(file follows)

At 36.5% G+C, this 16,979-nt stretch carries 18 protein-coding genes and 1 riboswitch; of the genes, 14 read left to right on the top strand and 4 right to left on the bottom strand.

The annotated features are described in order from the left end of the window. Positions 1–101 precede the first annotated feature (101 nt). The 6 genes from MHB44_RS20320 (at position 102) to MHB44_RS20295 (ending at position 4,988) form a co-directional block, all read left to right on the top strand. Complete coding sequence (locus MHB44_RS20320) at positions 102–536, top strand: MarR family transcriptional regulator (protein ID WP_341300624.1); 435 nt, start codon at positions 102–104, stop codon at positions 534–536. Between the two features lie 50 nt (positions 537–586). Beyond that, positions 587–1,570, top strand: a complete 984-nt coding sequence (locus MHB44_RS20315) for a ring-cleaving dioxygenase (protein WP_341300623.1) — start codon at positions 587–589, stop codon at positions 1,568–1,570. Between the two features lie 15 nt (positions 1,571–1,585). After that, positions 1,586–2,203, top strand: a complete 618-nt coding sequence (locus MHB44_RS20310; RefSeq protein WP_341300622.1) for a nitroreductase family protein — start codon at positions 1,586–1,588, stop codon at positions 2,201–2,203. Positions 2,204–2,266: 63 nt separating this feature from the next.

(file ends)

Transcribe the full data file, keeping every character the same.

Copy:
At 36.5% G+C, this 16,979-nt stretch carries 18 protein-coding genes and 1 riboswitch; of the genes, 14 read left to right on the top strand and 4 right to left on the bottom strand.

The annotated features are described in order from the left end of the window. Positions 1–101 precede the first annotated feature (101 nt). The 6 genes from MHB44_RS20320 (at position 102) to MHB44_RS20295 (ending at position 4,988) form a co-directional block, all read left to right on the top strand. Complete coding sequence (locus MHB44_RS20320) at positions 102–536, top strand: MarR family transcriptional regulator (protein ID WP_341300624.1); 435 nt, start codon at positions 102–104, stop codon at positions 534–536. Between the two features lie 50 nt (positions 537–586). Beyond that, positions 587–1,570, top strand: a complete 984-nt coding sequence (locus MHB44_RS20315) for a ring-cleaving dioxygenase (protein WP_341300623.1) — start codon at positions 587–589, stop codon at positions 1,568–1,570. Between the two features lie 15 nt (positions 1,571–1,585). After that, positions 1,586–2,203, top strand: a complete 618-nt coding sequence (locus MHB44_RS20310; RefSeq protein WP_341300622.1) for a nitroreductase family protein — start codon at positions 1,586–1,588, stop codon at positions 2,201–2,203. Positions 2,204–2,266: 63 nt separating this feature from the next.